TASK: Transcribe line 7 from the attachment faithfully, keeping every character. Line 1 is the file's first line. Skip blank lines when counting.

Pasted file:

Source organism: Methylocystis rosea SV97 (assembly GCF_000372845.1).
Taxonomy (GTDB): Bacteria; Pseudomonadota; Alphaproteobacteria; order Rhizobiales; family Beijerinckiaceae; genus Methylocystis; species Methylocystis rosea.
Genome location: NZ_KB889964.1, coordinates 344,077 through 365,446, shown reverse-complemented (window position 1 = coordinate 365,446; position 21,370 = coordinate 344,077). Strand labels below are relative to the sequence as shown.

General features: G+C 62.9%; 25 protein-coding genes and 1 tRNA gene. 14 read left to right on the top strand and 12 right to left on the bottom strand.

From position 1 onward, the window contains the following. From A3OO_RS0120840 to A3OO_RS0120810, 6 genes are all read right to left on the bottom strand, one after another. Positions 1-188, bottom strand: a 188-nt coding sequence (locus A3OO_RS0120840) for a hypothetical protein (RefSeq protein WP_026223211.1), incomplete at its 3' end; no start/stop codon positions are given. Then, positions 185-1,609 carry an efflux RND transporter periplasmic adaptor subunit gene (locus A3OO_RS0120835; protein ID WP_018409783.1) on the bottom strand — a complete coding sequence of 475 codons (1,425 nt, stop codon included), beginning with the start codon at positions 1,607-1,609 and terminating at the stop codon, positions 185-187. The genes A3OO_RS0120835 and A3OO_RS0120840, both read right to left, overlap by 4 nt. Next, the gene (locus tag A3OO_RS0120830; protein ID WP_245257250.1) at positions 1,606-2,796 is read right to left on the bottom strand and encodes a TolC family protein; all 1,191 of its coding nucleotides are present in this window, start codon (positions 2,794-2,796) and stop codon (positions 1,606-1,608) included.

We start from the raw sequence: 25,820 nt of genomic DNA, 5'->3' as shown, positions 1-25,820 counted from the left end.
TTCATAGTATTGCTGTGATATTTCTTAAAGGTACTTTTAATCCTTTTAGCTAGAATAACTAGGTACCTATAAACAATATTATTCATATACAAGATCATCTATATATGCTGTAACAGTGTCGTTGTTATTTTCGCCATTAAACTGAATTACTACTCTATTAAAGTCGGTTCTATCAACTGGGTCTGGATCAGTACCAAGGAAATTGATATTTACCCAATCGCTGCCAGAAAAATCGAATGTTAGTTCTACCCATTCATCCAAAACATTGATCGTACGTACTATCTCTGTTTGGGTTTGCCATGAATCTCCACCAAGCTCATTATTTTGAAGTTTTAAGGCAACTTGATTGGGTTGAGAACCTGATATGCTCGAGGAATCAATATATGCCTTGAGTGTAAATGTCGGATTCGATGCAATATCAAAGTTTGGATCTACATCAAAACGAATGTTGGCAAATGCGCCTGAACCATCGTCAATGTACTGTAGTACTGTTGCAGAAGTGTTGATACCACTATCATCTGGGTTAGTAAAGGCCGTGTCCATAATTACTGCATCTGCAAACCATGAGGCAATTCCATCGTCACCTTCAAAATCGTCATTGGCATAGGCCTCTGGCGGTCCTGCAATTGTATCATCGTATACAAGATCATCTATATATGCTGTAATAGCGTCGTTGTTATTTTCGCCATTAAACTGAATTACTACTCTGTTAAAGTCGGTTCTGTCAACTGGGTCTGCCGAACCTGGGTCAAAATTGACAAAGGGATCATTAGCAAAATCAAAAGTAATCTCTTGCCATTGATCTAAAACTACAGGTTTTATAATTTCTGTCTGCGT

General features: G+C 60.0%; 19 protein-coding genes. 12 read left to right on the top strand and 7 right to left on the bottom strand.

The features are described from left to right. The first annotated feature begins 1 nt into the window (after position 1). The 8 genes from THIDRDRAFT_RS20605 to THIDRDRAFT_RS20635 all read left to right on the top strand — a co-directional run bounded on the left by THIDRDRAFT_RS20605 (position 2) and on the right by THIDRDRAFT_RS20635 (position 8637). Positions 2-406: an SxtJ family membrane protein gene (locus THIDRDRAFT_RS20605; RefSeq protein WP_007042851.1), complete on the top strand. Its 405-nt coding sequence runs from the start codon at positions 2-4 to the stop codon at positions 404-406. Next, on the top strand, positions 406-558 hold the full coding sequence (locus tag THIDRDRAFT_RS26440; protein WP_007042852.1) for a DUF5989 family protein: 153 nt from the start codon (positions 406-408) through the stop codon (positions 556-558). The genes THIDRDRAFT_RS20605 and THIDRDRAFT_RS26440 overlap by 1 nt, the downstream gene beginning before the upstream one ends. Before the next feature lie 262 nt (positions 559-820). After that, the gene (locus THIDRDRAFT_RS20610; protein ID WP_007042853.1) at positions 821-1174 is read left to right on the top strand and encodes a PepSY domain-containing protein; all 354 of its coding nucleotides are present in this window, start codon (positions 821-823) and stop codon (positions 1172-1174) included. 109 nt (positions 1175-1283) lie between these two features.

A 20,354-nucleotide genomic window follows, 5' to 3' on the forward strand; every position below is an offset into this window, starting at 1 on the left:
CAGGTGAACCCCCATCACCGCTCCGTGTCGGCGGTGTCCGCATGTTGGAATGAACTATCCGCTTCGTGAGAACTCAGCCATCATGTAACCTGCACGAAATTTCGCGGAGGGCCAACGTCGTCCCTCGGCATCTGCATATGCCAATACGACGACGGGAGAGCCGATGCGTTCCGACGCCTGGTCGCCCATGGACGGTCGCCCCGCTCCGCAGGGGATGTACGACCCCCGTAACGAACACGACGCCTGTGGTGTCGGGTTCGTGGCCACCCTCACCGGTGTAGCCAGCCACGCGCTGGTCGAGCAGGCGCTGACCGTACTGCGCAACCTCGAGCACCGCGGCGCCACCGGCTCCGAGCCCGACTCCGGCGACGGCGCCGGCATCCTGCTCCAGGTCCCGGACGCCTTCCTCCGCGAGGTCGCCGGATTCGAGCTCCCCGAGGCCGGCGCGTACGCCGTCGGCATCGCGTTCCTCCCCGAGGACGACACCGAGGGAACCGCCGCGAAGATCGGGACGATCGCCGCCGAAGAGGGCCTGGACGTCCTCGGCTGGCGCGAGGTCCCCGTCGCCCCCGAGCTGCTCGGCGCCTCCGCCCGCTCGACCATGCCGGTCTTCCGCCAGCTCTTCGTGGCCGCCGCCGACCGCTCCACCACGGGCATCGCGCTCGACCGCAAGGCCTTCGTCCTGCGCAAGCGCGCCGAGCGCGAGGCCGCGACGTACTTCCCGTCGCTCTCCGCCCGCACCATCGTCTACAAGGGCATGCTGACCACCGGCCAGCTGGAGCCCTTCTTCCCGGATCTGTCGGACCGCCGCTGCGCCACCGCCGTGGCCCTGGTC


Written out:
TTCATAGTATTGCTGTGATATTTCTTAAAGGTACTTTTAATCCTTTTAGCTAGAATAACTAGGTACCTATAAACAATATTATTCATATACAAGATCATCTATATATGCTGTAACAGTGTCGTTGTTATTTTCGCCATTAAACTGAATTACTACTCTATTAAAGTCGGTTCTATCAACTGGGTCTGGATCAGTACCAAGGAAATTGATATTTACCCAATCGCTGCCAGAAAAATCGAATGTTAGTTCTACCCATTCATCCAAAACATTGATCGTACGTACTATCTCTGTTTGGGTTTGCCATGAATCTCCACCAAGCTCATTATTTTGAAGTTTTAAGGCAACTTGATTGGGTTGAGAACCTGATATGCTCGAGGAATCAATATATGCCTTGAGTGTAAATGTCGGATTCGATGCAATATCAAAGTTTGGATCTACATCAAAACGAATGTTGGCAAATGCGCCTGAACCATCGTCAATGTACTGTAGTACTGTTGCAGAAGTGTTGATACCACTATCATCTGGGTTAGTAAAGGCCGTGTCCATAATTACTGCATCTGCAAACCATGAGGCAATTCCATCGTCACCTTCAAAATCGTCATTGGCATAGGCCTCTGGCGGTCCTGCAATTGTATCATCGTATACAAGATCATCTATATATGCTGTAATAGCGTCGTTGTTATTTTCGCCATTAAACTGAATTACTACTCTGTTAAAGTCGGTTCTGTCAACTGGGTCTGCCGAACCTGGGTCAAAATTGACAAAGGGATCATTAGCAAAATCAAAAGTAATCTCTTGCCATTGATCTAAAACTACAGGTTTTATAATTTCTGTCTGCGT